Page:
Bartolino’s may have moved only a few blocks down the street, but the new place is light years from the old. Now located in the new Drury Inn at Hampton and Wilson avenues, the restaurant is a very gourmet blend of Italian dishes with a classic French twist, with the help of chef Gianfranco Munna, who joins the venture direct from Italy.
Munna’s focus is true to the culinary customs of his homeland: fresh, made-to-order meals with authentic ingredients. The menu is pretty much all-new, eschewing typical American-Italian fare like mostaccioli and spaghetti with meatballs. Instead, Munna makes every dish new and inventive, he adds duxelles to his filet, velouté to his Mediterranean chicken and Boursin to his arancini.
The new restaurant, an osteria, technically a casual, family-style eatery, is attractively appointed with warm, yellow walls and dark woods. It’s a big place, with a large lounge to the right, a big central dining room with windows to the outdoors, and a couple of smaller tangential rooms. From the look of things on a recent weekend night, Bartolino’s has retained its loyal customer base, as well as added new business.
The appetizer menu has about a dozen offerings, including tempters like risotto crab cakes and artichokes stuffed with goat cheese and hollandaise. We chose arancini ($7) and Sicilian mussels ($12). The deep-fried rice balls translate, literally, to ‘little oranges,’ which is what the balls look like. They’re made with arborio rice and cheese, in this case mozzarella and Boursin, coated with crumbs and deep fried. These were a little different in that the cheese was in the center, the rice on the outside, rather than all mixed together. They were crisp, not the least bit greasy, and when opened, runny with the creamy Boursin. They sat on a dollop of marinara sauce and another of bechamel, each delectably house-made, although more sauce would have been welcome.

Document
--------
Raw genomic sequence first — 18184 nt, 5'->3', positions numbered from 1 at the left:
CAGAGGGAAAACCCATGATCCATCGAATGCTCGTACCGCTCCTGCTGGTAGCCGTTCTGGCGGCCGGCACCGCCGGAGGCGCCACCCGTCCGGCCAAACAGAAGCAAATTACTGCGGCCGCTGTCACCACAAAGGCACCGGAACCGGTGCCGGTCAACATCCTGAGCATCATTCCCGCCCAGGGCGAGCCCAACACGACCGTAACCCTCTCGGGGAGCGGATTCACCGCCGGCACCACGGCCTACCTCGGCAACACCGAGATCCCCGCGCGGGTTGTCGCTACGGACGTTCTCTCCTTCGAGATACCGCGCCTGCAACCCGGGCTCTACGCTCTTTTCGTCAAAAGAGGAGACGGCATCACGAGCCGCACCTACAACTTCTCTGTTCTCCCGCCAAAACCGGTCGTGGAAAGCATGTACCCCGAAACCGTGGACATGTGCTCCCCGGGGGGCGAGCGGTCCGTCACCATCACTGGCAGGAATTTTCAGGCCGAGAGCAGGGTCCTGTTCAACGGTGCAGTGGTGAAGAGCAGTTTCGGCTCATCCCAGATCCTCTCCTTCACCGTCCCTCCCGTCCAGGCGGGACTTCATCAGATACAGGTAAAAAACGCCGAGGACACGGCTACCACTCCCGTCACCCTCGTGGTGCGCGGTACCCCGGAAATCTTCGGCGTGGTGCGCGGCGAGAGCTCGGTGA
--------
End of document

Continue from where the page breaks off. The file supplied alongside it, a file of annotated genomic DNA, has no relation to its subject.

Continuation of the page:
The mussel dish, made with sweet, tender, green-lipped mussels, was a stand-out, served in a very flavorful broth of garlic, capers, diced peppers, onions and crushed red pepper, which gave it a slight bite. It also contained a few basil leaves and a smattering of kalamata olives and was served with crostini.
The half-dozen salads are similarly enticing, and we ordered the Caesar ($7), one of the most unique I’ve seen. Hearts of romaine stood upright atop a thick slice of toasted bread topped by a couple of anchovies, a twist of lemon and crisp, savory parmigiano wafers. As soon as you attempt to eat it, the tower tumbles and mixes with the various dabs of creamy dressing decorating the plate. The dressing is salty and delicious, with hints of pepper, lemon and garlic.
The pastas are all tempting, notably the chef’s signature risotto (made with eggplant, leeks, red wine, mozzarella and shrimp) and lobster ravioli ($19), which I couldn’t pass up. It was a good choice. The house-made pasta pockets were stuffed with actual chunks of lobster and smothered by its thick, creamy Nantua sauce, a classic French blend of crawfish reduction, bechamel and cream. This one was laced with Galliano, an Italian liqueur reputedly made with 80 herbs, roots and spices and tasting distinctly of anise. The effect here was sweet, with earthy undertones.
A Sicilian filet ($29) yielded an 8-ounce steak with barely detectable breading topped with mozzarella and duxelles sauce, another classic French preparation. The finely chopped mushrooms and shallots were sauteed in butter and red wine, and finished with cognac. On the plate was a tower of amazing, thick potato wedges that had been peeled and deep fried to yield a very crisp exterior and remain soft and buttery inside. Also accompanying the steak was a medley of sauteed fresh zucchini and carrots.
The calamari fra diavolo ($17) was another stand-out. A generous portion of tender squid was served in a spicy marinara sauce laced with garlic, capers and crushed red peppers. I wish it had come with pasta, though, to sop up that great sauce! An order of chicken Mediterranea ($18) was also good, two breasts stuffed with spinach, mushrooms, mozzarella, pancetta and pine nuts. They were in a mushroom velouté, one of the French ‘mother sauces,’ made from fish stock and thickened with a little roux. The dish came with a very good, creamy saffron risotto and sautéed green beans, zucchini, mushrooms and carrot.
This is one of the most ambitious and impressive menus I’ve seen in town, and everything we had was very well executed. Prices, too, were good, with entrees mostly in the upper teens. You just don’t expect this kind of food in a Drury Inn, so come ready to be wowed.